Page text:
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Chinese volleyball players recall experience at Tokyo Olympics



The Chinese women's national volleyball team finished ninth at the Tokyo Olympics, a very surprising and disappointing result. Some of the players spoke to Xinhua News Agency about their experience in Tokyo while quarantining at home.

Team captain Zhu Ting said this was the first time she'd suffered setbacks like this since she joined the national team in 2013.

"I have been dealing with a wrist injury for over a year. The team placed a lot of importance on the issue," Zhu said. "We tried to get in our best form and put out our best squad for the matches. Honestly, none of us saw it coming that my injury would get worse in Tokyo, not the coach, not the medical staff, not my teammates and not even myself."


Zhang Changning of China hits the ball in the women's volleyball match against Italy at the Tokyo Olympics at Ariake Arena, July 31, 2021. /CFP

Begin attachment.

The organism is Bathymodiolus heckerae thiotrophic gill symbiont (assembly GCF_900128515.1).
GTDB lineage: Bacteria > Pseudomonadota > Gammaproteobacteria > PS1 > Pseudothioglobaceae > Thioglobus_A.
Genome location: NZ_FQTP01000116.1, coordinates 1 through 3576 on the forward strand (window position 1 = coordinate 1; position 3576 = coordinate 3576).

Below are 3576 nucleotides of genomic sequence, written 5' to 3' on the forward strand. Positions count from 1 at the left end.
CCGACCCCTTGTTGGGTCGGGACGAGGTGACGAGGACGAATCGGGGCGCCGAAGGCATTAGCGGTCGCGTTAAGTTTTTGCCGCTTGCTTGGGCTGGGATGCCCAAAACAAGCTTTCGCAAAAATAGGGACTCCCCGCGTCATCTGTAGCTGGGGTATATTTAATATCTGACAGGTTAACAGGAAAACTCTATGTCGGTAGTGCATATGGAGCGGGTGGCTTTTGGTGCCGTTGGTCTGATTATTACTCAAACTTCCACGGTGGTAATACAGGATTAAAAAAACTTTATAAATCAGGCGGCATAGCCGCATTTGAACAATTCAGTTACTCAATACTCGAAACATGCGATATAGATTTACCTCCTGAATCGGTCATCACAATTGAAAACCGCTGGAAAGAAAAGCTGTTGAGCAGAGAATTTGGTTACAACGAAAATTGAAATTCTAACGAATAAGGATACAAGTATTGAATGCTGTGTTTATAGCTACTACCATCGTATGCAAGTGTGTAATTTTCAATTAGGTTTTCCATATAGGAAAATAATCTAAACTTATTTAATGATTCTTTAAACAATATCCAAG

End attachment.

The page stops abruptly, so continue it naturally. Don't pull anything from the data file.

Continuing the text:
Zhang Changning said she felt responsible for the result because she failed to perform as well in the matches as she did in practice. She's convinced that she should have done more to carry the burden with Zhu, who played with an injury.

Yuan Xinyue said the opponents China met in Tokyo were much different than usual. "They were not thinking of anything else but giving everything to the matches. That's what we should learn from them. We were facing challenges not just from other teams, but also from ourselves at the Olympics. We need to balance the stress and our will to win to perform at our best," said Yuan.

China failed to advance to the knockout stage after losing the first three matches, but managed to claim victories in the last two matches, including one against Italy, one of the top teams in the world.


Yuan Xinyue of China serves in the women's volleyball match against Argentina at the Tokyo Olympics at Ariake Arena in Tokyo, Japan, August 2, 2021. /CFP

Zhu shared coach Lang Ping's opinion that the failure in Tokyo does not mean the team's efforts over the past year and a half are meaningless. But it reminded Zhu of the old days in 2013 when they were trying to pull themselves out of the pit.

"We must learn our lessons, admit the shortcomings, fix them and improve our performance on the court," said Zhu. "Meanwhile, we need better knowledge about our opponents before we can start over as the challenger."

Yuan was grateful for fans' tolerant and understanding attitude toward the team despite the losses. So was Ding Xia. They both believe it's time to move on and work harder in the future.


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